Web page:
On a spectacular day for a bike ride in Sonoma County, Levi Leipheimer is sitting on the side of the road adjusting his cleat position. We are in a group of five riders and less than an hour into a sixty-something mile route from the wine country town of Healdsburg to the Pacific Coast, but this is already the third time he has stopped to fine-tune some aspect of his setup. As a pro racer, Leipheimer was notorious for obsessively tinkering with his bike, so much so that he required a trusted personal mechanic in addition to the staff mechanics of his racing teams. He’s apparently unable to stop fiddling now, even in retirement, even on a casual ride with guys he could drop if he was pedaling a Big Wheel.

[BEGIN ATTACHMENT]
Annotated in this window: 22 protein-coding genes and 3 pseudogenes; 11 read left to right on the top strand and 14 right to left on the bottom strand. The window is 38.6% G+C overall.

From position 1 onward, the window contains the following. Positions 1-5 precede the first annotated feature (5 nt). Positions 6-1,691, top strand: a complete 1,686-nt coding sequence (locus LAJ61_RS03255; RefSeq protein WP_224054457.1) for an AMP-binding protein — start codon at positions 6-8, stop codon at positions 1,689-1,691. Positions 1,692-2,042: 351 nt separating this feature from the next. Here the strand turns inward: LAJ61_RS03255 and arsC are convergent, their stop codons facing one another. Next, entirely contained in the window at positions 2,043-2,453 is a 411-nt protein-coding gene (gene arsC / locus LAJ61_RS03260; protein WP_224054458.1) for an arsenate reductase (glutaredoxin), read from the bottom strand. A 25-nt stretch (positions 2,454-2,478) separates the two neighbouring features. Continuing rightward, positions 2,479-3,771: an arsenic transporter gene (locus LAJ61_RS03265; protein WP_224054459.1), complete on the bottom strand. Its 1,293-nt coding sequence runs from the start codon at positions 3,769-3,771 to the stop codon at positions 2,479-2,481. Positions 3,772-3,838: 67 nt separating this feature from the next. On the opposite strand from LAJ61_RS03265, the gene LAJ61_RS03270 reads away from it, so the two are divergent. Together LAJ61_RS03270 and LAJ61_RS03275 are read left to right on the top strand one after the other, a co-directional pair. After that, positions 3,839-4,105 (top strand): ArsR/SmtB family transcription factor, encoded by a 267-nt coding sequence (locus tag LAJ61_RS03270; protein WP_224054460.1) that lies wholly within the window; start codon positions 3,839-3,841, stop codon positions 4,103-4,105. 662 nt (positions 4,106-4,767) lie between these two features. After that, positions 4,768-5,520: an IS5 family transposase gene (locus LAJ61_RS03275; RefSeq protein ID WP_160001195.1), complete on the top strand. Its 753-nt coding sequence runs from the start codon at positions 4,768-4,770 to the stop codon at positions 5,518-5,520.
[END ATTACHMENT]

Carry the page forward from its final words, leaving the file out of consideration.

He’s also unable to stop riding. Though he’s been retired from professional cycling for more than a year, Leipheimer still spends 15 to 20 hours a week on a bike, split evenly between road biking and mountain biking. He weighs the same as he did at the peak of his career (135 pounds). Arguably the best American rider over the last 15 years not named Lance Armstrong, Leipheimer finished third in the 2007 Tour de France, won the Tour of California three consecutive times between 2007 and 2010, took a bronze medal in the time trial at the Beijing Olympics, and won the inaugural USA Pro Cycling Challenge, in 2011. He probably had two years of racing left when the U.S. Anti-Doping Agency (USADA) served him with a six-month suspension in October 2012 for admitting to using performance enhancing drugs during the investigation of Armstrong and the US Postal Service pro cycling team. Leipheimer, who rode for US Postal early in his career, confessed to doping from 2000 to 2007, when he claims he abruptly stopped due to fears that he’d be caught by improved testing methods.